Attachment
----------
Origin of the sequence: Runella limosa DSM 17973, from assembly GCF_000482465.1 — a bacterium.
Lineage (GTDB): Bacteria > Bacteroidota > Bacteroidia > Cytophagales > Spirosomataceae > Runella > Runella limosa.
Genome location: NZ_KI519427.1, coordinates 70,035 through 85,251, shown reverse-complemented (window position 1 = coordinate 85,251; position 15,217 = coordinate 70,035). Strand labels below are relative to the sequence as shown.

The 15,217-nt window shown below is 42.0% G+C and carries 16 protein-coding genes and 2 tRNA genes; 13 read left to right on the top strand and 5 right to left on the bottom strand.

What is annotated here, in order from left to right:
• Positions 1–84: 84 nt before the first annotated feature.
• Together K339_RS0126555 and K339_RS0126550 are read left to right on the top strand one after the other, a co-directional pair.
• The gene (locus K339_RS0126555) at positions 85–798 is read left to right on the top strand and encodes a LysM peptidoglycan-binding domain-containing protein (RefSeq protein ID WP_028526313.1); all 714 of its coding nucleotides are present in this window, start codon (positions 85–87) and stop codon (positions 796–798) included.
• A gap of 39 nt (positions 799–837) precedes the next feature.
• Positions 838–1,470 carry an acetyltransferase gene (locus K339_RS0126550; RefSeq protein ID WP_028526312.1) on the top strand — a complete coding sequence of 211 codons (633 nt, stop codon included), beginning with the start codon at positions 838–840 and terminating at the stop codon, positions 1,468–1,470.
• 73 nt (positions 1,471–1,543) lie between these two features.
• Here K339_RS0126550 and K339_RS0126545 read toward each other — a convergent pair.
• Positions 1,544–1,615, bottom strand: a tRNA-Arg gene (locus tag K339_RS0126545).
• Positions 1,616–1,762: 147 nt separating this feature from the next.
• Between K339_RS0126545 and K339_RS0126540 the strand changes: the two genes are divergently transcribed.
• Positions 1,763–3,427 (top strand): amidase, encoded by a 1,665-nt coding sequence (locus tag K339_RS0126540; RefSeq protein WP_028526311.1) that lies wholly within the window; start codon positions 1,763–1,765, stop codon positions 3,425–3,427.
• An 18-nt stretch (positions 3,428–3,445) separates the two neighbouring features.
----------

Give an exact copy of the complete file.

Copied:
Origin of the sequence: Runella limosa DSM 17973, from assembly GCF_000482465.1 — a bacterium.
Lineage (GTDB): Bacteria > Bacteroidota > Bacteroidia > Cytophagales > Spirosomataceae > Runella > Runella limosa.
Genome location: NZ_KI519427.1, coordinates 70,035 through 85,251, shown reverse-complemented (window position 1 = coordinate 85,251; position 15,217 = coordinate 70,035). Strand labels below are relative to the sequence as shown.

The 15,217-nt window shown below is 42.0% G+C and carries 16 protein-coding genes and 2 tRNA genes; 13 read left to right on the top strand and 5 right to left on the bottom strand.

What is annotated here, in order from left to right:
• Positions 1–84: 84 nt before the first annotated feature.
• Together K339_RS0126555 and K339_RS0126550 are read left to right on the top strand one after the other, a co-directional pair.
• The gene (locus K339_RS0126555) at positions 85–798 is read left to right on the top strand and encodes a LysM peptidoglycan-binding domain-containing protein (RefSeq protein ID WP_028526313.1); all 714 of its coding nucleotides are present in this window, start codon (positions 85–87) and stop codon (positions 796–798) included.
• A gap of 39 nt (positions 799–837) precedes the next feature.
• Positions 838–1,470 carry an acetyltransferase gene (locus K339_RS0126550; RefSeq protein ID WP_028526312.1) on the top strand — a complete coding sequence of 211 codons (633 nt, stop codon included), beginning with the start codon at positions 838–840 and terminating at the stop codon, positions 1,468–1,470.
• 73 nt (positions 1,471–1,543) lie between these two features.
• Here K339_RS0126550 and K339_RS0126545 read toward each other — a convergent pair.
• Positions 1,544–1,615, bottom strand: a tRNA-Arg gene (locus tag K339_RS0126545).
• Positions 1,616–1,762: 147 nt separating this feature from the next.
• Between K339_RS0126545 and K339_RS0126540 the strand changes: the two genes are divergently transcribed.
• Positions 1,763–3,427 (top strand): amidase, encoded by a 1,665-nt coding sequence (locus tag K339_RS0126540; RefSeq protein WP_028526311.1) that lies wholly within the window; start codon positions 1,763–1,765, stop codon positions 3,425–3,427.
• An 18-nt stretch (positions 3,428–3,445) separates the two neighbouring features.